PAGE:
I sometimes sell my list of recommended real estate investing books. Not a lot a money, but it is a snall profit.
I hope to help other people keep from making big mistakes.

Well, I suppose that is about enough reasons.

Good Invewsting*********Ron Starr************

Re: Why do you people help others??? - Posted by Brent_IL

Posted by Brent_IL on September 24, 2003 at 16:29:38:

I had several strokes and started posting on CREonline.com to force myself to remember things about creative real estate that I knew, but didn?t connect. The knowledge that I?ve gained by reading the posts is so much greater than anything that I have tried to give back. I estimate that I know about 30% more about CRE than I did two years ago because of CREonline.com, and I’m not exactly humble in my estimate of my previous level of knowledge.

I started investing in real estate ?creatively? before the internet was available. If I had had access to CREonline.com back then, it would have shaved 25 years off of the learning curve. I failed twice before I got it right. Once because I didn?t know what I didn?t know, and the second time because I thought I knew it all, and I got so far overextended that a slight jolt in the market send my real estate house-of-cards crashing. I continue to post because if I can tell someone something that I’ve learned that may save them from a ?seminar? experience costing hundreds of thousands of dollars, or one that takes years for them to recover from, they, and their families, might have a smoother and less tumultuous life. A life that I?m sure my family would have preferred to have.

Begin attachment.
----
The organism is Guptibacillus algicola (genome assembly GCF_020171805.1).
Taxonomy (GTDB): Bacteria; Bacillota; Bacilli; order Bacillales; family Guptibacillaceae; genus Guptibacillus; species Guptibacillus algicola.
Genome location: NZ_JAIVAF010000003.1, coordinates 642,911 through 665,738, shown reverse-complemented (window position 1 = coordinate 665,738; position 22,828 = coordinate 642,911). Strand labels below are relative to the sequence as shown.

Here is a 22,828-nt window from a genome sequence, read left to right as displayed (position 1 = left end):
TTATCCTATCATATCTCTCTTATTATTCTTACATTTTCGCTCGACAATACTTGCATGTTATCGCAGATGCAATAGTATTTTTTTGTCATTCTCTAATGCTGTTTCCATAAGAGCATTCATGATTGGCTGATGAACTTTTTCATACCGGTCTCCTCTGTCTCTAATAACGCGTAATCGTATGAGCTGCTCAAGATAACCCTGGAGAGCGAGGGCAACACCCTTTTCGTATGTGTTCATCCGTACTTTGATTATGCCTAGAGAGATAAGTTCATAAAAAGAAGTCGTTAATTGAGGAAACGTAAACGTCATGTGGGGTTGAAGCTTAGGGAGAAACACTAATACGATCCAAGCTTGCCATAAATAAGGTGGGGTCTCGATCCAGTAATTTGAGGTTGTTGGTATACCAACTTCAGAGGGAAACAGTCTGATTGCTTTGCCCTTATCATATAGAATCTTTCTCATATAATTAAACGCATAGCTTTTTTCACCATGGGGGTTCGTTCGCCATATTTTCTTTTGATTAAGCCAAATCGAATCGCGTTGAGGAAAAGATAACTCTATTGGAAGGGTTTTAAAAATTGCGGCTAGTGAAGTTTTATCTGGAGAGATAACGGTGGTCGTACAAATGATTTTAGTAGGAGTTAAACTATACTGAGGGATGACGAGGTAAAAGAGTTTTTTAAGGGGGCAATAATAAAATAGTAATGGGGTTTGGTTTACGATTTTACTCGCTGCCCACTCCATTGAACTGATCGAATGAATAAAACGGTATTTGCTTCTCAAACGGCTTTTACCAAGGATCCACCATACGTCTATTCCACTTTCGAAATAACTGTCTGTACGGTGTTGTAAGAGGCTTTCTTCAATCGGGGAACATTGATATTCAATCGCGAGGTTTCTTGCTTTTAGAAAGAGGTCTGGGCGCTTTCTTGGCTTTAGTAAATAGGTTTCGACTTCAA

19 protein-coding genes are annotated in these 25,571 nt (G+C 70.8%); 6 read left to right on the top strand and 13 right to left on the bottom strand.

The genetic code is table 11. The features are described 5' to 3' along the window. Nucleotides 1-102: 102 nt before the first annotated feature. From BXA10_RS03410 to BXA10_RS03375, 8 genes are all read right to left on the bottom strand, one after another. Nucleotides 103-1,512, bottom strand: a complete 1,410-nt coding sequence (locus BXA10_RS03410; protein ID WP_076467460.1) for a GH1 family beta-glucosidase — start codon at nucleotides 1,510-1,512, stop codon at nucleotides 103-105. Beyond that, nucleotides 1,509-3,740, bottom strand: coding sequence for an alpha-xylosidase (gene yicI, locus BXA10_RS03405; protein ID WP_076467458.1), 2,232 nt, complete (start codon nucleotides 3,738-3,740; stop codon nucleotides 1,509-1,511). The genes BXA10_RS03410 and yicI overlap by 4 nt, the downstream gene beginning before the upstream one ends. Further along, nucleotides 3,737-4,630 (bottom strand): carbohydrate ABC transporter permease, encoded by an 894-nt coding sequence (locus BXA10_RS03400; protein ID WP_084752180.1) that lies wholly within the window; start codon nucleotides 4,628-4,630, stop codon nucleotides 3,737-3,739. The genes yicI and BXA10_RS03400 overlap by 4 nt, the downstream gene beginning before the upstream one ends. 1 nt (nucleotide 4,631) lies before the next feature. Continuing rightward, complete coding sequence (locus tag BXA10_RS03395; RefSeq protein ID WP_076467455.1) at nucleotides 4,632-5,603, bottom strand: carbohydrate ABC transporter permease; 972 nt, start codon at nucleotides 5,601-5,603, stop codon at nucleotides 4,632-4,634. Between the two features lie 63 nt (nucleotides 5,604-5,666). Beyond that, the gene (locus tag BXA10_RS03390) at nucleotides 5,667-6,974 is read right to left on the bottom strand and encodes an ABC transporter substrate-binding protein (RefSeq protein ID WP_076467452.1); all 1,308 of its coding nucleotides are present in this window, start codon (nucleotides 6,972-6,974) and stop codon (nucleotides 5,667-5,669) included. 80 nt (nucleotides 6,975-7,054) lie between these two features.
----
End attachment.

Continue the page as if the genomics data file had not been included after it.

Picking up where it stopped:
Re: Why do you people help others??? - Posted by Randy

Posted by Randy on September 24, 2003 at 14:57:16:

To add to BobJ comment, many times we learn from each other. I think I can speak for many who post here when I say ?I read this board to learn myself?. Sometimes I can pass on one of ?Life?s Little Lessons? or to paraphrase another poster ?A $2,000 course Learned the Hard Way? but mostly it?s that I learn something new every day? watch out, it?s addictive. Read the new posts every day for 21 day?s and you?re hooked.

Re: Why do you people help others??? - Posted by Heather -Tx

Posted by Heather -Tx on September 24, 2003 at 14:46:20:

REI is all about networking. With helping others, you in essence are also helping yourself. Not to mention that it gives you that good warm feeling inside :slight_smile:
Helping out other investors that seek to do things right, but might mess up if they don’t have somewhere to turn to for answers… Makes Investing as a whole seen in a much better light. The more of us out there doing this right, instead of getting homeowners in deeper debt by not following through, and not knowing what we are doing can only be good. The ones that get into these “schemes” and get busted are enough bad publicity to sour some peoples minds into thinking one bad apple spoils the whole bunch.